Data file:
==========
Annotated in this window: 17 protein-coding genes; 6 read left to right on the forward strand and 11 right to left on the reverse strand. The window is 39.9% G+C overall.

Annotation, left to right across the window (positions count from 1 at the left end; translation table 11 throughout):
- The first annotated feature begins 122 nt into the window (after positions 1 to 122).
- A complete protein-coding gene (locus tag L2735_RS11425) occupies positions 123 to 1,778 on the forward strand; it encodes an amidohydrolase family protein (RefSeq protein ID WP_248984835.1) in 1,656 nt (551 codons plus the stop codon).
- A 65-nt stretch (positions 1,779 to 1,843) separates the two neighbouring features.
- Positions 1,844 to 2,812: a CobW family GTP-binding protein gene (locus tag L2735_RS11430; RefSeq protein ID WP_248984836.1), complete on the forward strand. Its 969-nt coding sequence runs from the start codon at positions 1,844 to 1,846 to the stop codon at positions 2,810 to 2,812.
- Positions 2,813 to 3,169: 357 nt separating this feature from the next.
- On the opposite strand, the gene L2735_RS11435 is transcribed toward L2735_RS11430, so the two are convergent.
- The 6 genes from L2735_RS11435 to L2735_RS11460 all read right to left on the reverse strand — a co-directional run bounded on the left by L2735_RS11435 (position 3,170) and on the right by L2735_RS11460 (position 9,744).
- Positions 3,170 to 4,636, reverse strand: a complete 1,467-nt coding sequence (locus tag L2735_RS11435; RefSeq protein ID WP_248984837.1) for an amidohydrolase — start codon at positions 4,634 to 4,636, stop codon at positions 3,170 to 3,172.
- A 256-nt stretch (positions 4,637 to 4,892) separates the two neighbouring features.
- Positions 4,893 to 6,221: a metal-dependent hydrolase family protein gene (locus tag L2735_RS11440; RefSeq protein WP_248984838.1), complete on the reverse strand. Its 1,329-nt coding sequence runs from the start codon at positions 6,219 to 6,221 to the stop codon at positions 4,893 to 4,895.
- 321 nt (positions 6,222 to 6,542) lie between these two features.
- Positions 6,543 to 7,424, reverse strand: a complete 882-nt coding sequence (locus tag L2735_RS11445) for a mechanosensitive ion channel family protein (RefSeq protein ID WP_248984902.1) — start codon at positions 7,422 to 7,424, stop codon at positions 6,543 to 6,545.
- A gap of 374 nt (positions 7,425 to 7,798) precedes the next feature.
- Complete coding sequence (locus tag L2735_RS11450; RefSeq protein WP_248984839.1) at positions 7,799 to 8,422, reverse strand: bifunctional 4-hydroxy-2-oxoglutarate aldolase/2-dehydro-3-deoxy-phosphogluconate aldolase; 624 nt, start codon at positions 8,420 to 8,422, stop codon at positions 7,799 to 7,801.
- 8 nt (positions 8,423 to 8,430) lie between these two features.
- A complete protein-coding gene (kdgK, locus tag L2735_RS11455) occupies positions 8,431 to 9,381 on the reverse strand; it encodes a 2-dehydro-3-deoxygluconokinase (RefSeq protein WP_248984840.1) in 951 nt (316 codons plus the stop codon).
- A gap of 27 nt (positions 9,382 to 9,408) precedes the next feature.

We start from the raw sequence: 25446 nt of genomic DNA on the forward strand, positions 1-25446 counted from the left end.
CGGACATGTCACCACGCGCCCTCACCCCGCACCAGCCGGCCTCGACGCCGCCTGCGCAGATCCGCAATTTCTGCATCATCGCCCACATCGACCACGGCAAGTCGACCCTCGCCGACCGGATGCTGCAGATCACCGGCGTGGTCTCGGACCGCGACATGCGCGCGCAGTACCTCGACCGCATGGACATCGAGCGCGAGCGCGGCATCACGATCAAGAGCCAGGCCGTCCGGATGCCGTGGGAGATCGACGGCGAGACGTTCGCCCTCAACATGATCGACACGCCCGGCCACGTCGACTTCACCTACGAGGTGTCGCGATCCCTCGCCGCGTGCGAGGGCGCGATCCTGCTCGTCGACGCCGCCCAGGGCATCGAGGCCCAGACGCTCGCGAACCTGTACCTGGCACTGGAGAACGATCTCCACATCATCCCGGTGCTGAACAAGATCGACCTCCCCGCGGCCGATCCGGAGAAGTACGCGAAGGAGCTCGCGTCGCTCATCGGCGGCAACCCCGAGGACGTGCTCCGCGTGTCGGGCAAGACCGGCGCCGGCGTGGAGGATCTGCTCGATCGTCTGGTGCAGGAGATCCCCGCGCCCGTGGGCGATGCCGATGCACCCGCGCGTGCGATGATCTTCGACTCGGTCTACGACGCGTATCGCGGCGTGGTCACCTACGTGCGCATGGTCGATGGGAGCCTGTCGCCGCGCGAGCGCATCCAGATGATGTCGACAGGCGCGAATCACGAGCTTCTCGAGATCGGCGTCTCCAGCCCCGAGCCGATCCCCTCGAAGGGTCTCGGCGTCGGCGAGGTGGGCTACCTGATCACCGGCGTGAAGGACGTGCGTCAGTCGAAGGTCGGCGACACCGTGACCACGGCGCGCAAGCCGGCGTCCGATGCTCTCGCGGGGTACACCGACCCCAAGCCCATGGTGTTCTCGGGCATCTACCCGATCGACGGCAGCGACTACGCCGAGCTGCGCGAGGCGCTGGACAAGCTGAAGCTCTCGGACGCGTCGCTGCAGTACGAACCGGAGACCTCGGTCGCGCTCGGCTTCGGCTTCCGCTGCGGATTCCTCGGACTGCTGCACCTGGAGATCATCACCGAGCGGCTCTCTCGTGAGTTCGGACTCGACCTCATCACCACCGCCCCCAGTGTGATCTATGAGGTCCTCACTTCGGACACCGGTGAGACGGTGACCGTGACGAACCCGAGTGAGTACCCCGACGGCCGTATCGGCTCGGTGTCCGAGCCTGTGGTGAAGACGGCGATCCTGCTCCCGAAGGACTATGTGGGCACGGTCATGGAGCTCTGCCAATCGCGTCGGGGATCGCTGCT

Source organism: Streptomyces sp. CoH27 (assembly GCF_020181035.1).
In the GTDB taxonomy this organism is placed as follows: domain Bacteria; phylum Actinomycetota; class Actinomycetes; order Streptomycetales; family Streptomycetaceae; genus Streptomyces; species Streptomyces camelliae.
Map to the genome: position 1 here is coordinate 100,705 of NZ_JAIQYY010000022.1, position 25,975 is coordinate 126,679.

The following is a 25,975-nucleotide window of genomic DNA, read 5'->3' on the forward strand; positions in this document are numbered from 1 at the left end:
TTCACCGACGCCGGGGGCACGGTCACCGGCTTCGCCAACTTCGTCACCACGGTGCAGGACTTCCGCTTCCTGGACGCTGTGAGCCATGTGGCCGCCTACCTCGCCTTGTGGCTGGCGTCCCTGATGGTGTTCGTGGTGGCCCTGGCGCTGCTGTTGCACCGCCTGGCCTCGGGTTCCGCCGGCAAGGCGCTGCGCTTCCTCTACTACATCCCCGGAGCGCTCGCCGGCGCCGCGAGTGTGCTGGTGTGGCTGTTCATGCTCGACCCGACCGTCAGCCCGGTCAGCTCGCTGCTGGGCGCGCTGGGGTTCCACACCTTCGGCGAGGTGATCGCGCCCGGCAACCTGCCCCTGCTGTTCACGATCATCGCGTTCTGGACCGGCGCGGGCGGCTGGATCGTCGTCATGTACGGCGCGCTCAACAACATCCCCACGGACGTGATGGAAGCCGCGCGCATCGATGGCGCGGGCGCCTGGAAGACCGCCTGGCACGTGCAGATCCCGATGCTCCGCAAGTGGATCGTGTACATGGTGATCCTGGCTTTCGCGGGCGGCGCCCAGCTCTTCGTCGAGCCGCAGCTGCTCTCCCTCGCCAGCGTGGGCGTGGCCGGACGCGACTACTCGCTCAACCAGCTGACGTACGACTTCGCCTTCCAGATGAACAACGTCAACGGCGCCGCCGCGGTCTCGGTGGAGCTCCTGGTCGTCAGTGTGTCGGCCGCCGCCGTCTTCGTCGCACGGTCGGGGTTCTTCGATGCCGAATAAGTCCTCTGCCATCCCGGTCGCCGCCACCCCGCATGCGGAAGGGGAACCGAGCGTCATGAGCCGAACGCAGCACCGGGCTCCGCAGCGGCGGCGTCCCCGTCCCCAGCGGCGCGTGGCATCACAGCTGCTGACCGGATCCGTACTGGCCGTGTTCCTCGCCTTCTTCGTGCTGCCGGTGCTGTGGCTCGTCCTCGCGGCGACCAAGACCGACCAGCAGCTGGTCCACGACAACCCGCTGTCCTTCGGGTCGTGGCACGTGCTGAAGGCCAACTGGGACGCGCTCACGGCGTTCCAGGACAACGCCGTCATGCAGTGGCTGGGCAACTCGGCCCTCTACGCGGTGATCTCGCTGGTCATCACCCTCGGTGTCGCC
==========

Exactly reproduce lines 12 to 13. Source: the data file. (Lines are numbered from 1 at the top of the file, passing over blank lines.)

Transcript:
- Positions 4,893 to 6,221: a metal-dependent hydrolase family protein gene (locus tag L2735_RS11440; RefSeq protein WP_248984838.1), complete on the reverse strand. Its 1,329-nt coding sequence runs from the start codon at positions 6,219 to 6,221 to the stop codon at positions 4,893 to 4,895.
- 321 nt (positions 6,222 to 6,542) lie between these two features.